Just some 50km west of Hamburg you will find the Town Stade - the old town is original from the 17th century as it was never bombed during WW II.
It is a pleasure walking the cobbled streets a fine summer evening.
With the washed out sky I like to use the coffee filter for some effect.
More from the net:
Stade is a city in Lower Saxony, Germany, and part of the Hamburg Metropolitan Region (Metropolregion Hamburg).
The city has a population of around 45,152. Administratively, it is the seat of the Stade district which covers approximately 1,266 sq kms.
Water plays the most important part in Stade, which becomes evident at the Old Hansa Harbour with its pretty 17th-century houses, where there is the Fish Market with its reconstructed wooden crane and tread mill, framed by the walls of the quay and some splendid half-timbered houses. In the streets of the old town there are monuments of almost all historical architectural styles, ranging from Gothic to post-modern.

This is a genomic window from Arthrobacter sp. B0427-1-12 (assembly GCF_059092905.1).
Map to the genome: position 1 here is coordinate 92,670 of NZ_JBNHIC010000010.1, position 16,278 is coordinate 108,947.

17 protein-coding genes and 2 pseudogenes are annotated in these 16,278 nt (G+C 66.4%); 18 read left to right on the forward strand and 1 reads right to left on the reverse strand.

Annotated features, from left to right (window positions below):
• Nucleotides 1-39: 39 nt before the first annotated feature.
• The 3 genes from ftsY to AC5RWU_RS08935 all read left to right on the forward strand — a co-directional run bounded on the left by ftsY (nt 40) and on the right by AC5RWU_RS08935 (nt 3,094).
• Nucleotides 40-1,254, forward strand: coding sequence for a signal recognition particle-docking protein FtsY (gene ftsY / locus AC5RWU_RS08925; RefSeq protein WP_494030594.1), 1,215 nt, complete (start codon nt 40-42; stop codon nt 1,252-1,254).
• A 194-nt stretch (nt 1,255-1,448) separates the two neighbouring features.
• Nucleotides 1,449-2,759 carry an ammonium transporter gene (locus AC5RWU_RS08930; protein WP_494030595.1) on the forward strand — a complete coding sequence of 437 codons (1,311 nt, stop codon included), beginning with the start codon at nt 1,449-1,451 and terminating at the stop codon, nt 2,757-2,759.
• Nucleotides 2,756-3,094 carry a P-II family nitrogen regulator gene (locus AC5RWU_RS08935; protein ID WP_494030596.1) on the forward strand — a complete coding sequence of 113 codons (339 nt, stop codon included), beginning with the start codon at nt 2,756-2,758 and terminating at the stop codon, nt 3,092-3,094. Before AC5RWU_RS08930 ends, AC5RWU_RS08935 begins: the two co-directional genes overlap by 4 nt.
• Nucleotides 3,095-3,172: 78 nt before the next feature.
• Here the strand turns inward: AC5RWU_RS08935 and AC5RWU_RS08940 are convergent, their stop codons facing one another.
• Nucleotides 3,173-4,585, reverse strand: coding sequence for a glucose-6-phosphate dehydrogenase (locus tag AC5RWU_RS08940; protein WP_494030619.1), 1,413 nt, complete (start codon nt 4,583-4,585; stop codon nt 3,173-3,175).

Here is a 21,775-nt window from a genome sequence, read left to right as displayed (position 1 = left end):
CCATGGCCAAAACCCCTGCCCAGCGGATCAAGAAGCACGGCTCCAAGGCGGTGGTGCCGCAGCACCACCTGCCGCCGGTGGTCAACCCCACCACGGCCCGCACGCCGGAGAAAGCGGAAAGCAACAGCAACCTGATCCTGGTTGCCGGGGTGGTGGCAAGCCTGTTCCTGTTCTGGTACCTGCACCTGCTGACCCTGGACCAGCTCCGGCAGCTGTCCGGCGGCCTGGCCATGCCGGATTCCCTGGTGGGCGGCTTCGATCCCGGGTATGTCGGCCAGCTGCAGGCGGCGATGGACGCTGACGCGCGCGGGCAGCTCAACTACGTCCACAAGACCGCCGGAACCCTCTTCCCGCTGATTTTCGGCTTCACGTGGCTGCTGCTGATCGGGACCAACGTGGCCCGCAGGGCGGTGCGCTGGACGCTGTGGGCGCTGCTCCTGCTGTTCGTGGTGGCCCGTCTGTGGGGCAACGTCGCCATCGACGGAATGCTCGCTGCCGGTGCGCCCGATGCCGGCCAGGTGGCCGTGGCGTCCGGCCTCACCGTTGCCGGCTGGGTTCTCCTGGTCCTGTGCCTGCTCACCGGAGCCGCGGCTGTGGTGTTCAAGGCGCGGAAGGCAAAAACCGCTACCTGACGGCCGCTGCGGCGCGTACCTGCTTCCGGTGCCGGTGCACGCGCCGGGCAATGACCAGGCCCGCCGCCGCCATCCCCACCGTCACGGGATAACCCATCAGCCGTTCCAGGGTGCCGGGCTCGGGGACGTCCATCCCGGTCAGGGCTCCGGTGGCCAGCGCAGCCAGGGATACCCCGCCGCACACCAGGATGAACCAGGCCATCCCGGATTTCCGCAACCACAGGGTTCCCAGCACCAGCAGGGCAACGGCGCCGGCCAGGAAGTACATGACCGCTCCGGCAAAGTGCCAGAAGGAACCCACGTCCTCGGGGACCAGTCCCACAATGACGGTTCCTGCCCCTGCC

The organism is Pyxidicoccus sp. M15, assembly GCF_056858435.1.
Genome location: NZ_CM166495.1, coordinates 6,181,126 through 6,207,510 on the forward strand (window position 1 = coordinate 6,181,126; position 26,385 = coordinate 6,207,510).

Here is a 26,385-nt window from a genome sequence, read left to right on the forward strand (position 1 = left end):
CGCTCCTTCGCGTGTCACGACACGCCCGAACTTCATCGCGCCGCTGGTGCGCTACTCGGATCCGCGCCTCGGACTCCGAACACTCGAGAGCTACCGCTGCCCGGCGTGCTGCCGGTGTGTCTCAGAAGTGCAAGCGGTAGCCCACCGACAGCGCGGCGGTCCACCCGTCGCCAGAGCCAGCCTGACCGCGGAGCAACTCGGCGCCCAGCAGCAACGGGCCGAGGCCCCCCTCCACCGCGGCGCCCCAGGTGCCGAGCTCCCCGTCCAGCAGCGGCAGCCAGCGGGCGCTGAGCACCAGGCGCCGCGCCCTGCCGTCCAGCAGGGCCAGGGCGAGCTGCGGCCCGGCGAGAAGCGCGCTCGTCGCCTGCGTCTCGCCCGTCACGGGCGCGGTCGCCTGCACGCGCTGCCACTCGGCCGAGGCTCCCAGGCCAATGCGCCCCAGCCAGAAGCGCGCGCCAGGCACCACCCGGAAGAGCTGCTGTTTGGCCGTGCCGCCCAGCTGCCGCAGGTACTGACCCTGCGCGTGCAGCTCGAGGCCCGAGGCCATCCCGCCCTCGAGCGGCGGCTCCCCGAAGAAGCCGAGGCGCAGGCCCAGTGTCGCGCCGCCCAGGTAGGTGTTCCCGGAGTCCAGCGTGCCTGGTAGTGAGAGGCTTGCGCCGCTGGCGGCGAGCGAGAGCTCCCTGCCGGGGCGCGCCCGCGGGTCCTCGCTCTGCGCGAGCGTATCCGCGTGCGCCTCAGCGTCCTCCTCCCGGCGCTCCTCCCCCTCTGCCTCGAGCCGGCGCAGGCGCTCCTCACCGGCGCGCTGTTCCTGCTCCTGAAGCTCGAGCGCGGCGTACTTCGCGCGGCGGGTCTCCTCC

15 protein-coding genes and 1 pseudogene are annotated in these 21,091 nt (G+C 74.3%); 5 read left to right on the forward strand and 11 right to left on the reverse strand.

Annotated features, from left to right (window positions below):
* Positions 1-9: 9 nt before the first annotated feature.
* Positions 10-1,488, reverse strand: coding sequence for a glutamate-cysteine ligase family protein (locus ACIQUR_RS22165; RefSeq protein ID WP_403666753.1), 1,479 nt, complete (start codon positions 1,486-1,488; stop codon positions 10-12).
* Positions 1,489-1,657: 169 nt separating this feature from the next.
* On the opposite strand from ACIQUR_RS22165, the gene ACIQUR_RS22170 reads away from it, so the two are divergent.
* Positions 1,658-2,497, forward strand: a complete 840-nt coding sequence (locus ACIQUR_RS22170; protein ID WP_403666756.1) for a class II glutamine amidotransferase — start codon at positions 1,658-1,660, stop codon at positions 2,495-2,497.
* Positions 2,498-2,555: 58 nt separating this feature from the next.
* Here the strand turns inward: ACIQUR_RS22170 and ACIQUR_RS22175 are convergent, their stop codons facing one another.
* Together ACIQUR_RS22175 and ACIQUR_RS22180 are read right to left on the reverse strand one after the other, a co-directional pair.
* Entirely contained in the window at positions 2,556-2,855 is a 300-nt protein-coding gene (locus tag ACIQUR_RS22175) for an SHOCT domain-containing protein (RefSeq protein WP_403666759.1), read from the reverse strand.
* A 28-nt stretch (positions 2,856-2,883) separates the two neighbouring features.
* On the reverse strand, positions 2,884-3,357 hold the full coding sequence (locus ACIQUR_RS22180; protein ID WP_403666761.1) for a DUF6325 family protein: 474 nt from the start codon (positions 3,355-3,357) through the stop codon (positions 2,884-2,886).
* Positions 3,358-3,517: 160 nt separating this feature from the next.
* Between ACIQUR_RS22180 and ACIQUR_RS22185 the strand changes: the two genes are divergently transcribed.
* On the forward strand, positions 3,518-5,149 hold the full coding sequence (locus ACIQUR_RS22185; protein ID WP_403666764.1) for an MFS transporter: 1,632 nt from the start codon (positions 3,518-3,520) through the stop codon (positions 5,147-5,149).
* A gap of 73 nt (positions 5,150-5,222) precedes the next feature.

The first human settlers came to the Stade area in 30,000 BC. The city was founded in 994 and, in 1209, Stade received the "Stadtrecht" (town privileges).
In medieval times (from the 1200s to the late 1600s), Stade was a prominent member of the Hanseatic League, but was later eclipsed by Hamburg. Stade was also occupied by Sweden from 1645 to 1712, and some of the buildings built by the Swedes are still in use today. In 1355 and in 1712, Stade suffered a plague epidemic which killed at least 30-40% of the city's population. During World War II, Stade remained completely untouched by allied bombings.
Water reflection in the canal in Stade